“Everybody is a genius, but if you judge a fish by its ability to climb a tree, it will live its whole life believing that it is stupid.”
I think this change of perception towards yourself is a very hard concept when healing from abuse. I wrote in an earlier blog, that the experience of being abused can destroy your self-confidence, your self-worth. It can warp and destroy your self-image, and create a false perspective in life, making the fish in you believe it is stupid for not being able to climb a tree.
Like the fish in the quote above, you have been judged by unfair standards. Perhaps all your life. You have been told you are not good enough, and not only told, but made to believe it. But once you realize that you are not a fish (ie- you were not in the wrong in this situation, you ARE good enough, life can be beautiful and you can find someone who will love and respect you), you begin to view yourself in a more fair light. You begin to set boundaries and demand the respect that allows others to judge you as you are, not as you have been told to be.
When you’ve experienced hurt, opening up again can be very difficult. It is not easy to trust people again, to love fully, to live with an open heart. Letting people in, and knowing that not everyone will hurt you is not an easy concept to grasp. The struggle is to learn to identify the ones to stay away from; the ones who won’t respect the boundaries you set, the decisions you make. You learn to stay away from the people who don’t support you, who don’t love you enough to help you through your battles. You pick the people who lift you up, who help see you for how you truly are: a person with flaws, yes, but with a beautiful gift to offer to the world.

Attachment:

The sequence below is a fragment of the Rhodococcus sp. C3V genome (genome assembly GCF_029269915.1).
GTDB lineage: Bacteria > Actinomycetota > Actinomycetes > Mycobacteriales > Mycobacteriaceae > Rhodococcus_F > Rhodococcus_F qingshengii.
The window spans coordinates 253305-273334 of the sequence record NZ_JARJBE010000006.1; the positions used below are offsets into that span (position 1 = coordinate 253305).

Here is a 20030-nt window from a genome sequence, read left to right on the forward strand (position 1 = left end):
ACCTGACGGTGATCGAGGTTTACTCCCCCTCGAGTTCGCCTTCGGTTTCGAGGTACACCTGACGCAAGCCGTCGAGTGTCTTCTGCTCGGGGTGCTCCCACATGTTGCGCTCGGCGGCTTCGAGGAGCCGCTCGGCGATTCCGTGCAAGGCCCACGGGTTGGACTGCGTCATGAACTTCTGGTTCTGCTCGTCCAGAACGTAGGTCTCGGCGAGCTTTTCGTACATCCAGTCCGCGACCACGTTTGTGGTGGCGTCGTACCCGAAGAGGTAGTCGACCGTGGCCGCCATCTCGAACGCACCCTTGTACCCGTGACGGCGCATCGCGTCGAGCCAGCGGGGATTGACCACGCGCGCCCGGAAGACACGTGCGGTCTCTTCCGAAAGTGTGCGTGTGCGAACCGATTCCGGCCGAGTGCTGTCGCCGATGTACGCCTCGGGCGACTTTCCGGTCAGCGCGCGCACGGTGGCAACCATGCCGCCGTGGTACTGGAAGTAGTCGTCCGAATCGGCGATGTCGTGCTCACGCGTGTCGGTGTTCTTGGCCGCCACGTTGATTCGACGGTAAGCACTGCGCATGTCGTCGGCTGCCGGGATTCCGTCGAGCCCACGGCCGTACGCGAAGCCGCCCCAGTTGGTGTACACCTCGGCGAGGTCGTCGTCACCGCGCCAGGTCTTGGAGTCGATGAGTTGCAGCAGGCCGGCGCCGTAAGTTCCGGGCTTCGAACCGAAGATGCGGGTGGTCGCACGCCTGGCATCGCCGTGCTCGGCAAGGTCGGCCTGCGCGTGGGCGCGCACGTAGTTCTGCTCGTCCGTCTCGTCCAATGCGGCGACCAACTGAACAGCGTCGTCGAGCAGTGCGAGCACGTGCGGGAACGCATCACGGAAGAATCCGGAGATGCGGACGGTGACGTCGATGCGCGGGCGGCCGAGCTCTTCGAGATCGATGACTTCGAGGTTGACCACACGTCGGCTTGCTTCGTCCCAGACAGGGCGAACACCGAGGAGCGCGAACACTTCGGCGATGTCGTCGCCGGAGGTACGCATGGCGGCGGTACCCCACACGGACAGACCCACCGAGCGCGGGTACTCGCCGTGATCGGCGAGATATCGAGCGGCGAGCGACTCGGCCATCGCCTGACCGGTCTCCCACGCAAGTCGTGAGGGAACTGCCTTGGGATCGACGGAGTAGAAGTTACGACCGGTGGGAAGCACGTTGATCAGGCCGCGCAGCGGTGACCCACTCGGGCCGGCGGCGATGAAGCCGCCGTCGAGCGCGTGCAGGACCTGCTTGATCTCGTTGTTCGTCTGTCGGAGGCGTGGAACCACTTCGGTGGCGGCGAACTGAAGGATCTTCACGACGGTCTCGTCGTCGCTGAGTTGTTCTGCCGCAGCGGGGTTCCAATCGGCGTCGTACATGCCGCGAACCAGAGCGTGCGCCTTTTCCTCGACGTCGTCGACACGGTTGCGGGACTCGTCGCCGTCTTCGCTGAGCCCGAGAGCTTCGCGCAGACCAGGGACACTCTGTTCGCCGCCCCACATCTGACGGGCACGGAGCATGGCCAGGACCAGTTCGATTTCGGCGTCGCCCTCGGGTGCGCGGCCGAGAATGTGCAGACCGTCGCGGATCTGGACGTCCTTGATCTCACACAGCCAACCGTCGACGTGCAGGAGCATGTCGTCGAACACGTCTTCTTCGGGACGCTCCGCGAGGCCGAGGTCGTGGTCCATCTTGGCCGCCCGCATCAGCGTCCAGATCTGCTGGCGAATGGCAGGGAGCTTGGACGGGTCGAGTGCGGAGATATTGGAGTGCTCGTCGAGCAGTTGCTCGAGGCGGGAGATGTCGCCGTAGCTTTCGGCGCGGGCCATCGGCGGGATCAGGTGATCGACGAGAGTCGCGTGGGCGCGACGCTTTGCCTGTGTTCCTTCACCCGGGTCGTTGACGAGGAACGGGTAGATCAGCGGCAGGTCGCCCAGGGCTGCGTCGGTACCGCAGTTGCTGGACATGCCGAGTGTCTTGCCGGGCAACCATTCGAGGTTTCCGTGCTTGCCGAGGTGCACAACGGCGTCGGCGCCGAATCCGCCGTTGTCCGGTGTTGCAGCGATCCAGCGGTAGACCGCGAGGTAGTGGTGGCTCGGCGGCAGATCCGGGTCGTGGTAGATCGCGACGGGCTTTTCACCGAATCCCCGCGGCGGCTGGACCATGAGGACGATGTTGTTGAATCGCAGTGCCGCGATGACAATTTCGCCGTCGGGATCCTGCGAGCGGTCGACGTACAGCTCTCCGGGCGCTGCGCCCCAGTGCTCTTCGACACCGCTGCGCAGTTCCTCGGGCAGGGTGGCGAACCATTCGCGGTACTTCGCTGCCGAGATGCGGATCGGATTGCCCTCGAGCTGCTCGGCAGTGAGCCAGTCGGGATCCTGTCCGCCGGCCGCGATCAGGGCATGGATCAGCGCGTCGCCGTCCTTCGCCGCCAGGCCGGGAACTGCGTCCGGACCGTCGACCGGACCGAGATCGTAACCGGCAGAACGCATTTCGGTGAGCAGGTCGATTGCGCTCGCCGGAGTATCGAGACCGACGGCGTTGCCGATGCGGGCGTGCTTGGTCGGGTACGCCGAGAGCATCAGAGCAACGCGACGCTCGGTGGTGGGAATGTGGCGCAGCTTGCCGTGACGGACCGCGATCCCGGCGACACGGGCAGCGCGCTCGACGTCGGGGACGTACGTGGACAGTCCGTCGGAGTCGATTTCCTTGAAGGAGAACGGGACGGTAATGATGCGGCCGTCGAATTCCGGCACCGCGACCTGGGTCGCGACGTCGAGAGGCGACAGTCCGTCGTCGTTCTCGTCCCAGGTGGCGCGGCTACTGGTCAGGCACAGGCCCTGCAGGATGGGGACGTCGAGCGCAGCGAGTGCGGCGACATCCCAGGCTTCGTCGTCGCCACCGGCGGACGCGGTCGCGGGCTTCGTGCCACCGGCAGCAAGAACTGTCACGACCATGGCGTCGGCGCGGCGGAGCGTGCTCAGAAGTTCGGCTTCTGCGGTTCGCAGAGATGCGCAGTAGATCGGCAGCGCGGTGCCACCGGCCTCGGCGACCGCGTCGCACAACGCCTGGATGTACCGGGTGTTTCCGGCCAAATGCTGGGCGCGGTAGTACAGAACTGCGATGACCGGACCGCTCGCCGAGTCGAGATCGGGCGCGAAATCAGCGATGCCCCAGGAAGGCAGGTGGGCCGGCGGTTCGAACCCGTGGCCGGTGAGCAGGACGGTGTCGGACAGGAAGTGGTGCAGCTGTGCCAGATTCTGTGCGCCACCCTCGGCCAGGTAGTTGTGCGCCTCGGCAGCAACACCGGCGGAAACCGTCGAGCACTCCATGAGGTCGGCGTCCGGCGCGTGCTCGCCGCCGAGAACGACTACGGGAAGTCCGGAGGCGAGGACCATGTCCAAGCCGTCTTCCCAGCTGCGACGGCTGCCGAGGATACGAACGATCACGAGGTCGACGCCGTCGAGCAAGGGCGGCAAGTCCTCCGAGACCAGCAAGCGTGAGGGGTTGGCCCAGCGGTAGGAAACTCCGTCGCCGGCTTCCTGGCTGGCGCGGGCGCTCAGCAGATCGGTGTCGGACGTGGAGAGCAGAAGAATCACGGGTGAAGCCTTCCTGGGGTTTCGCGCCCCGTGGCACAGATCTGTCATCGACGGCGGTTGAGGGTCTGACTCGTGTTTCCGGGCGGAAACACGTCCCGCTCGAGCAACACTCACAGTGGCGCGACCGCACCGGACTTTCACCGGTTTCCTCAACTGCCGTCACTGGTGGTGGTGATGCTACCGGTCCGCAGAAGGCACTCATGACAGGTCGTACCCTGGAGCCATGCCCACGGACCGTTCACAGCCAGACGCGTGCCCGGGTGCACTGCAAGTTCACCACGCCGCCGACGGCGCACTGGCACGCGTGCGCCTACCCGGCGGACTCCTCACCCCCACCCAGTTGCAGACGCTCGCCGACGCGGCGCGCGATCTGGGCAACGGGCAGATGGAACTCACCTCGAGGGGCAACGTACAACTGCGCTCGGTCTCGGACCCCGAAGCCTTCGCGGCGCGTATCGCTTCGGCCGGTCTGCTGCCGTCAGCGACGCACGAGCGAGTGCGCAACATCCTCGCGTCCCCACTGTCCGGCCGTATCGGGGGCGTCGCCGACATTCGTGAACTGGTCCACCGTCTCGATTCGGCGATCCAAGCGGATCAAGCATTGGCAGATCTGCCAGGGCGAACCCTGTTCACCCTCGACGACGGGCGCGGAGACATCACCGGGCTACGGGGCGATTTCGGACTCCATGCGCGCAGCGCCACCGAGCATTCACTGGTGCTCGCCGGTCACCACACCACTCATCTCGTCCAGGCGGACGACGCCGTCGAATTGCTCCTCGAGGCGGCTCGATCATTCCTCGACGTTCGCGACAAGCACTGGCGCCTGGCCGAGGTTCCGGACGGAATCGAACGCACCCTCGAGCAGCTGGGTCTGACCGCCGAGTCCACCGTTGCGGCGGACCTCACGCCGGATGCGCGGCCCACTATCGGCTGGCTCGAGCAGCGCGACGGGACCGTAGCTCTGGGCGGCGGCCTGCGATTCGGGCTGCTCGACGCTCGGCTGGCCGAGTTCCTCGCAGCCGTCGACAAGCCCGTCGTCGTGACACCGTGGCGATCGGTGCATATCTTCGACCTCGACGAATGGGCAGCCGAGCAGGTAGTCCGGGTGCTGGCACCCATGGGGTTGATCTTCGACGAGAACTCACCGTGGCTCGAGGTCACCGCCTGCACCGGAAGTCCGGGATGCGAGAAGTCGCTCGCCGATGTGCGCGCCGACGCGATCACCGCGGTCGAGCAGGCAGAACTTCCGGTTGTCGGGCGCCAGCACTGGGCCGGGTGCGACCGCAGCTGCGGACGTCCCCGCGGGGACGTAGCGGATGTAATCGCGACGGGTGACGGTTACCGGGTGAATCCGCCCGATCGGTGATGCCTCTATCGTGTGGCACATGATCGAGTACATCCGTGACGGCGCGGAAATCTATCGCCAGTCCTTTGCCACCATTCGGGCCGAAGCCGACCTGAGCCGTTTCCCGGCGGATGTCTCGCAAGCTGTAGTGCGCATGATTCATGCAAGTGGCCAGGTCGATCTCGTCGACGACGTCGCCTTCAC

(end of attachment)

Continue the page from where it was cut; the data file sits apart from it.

Brené Brown is a psychologist who studies human connection and what makes people feel fulfillment in life. What she found, ultimately, was that the ability to make oneself vulnerable to life- to open up to the possibility of hurt- actually makes people happier. When you numb yourself to one emotion-pain, disappointment, etc. (perhaps through drugs, sex, etc.)- you numb yourself to joy, to happiness, to wonder; to all the things that make life worth living.
The video below is Brown’s talk given to the TED conference in Houston. It discusses the power of vulnerability, and the positive effect being vulnerable can have on each of our lives. The message is beautiful and I wanted to share it.
I know it’s hard to open up again, to trust again, after you have suffered the trauma of abuse. But being vulnerable, taking that risk with your heart-whether it’s opening up to new friends, new romantic relationships, that conversation you didn’t think you had the courage to have- can be terrifying. But if you don’t take that risk, that leap of faith, if you numb yourself to vulnerability, you also numb yourself to the possibility of success, the possibility of fulfillment.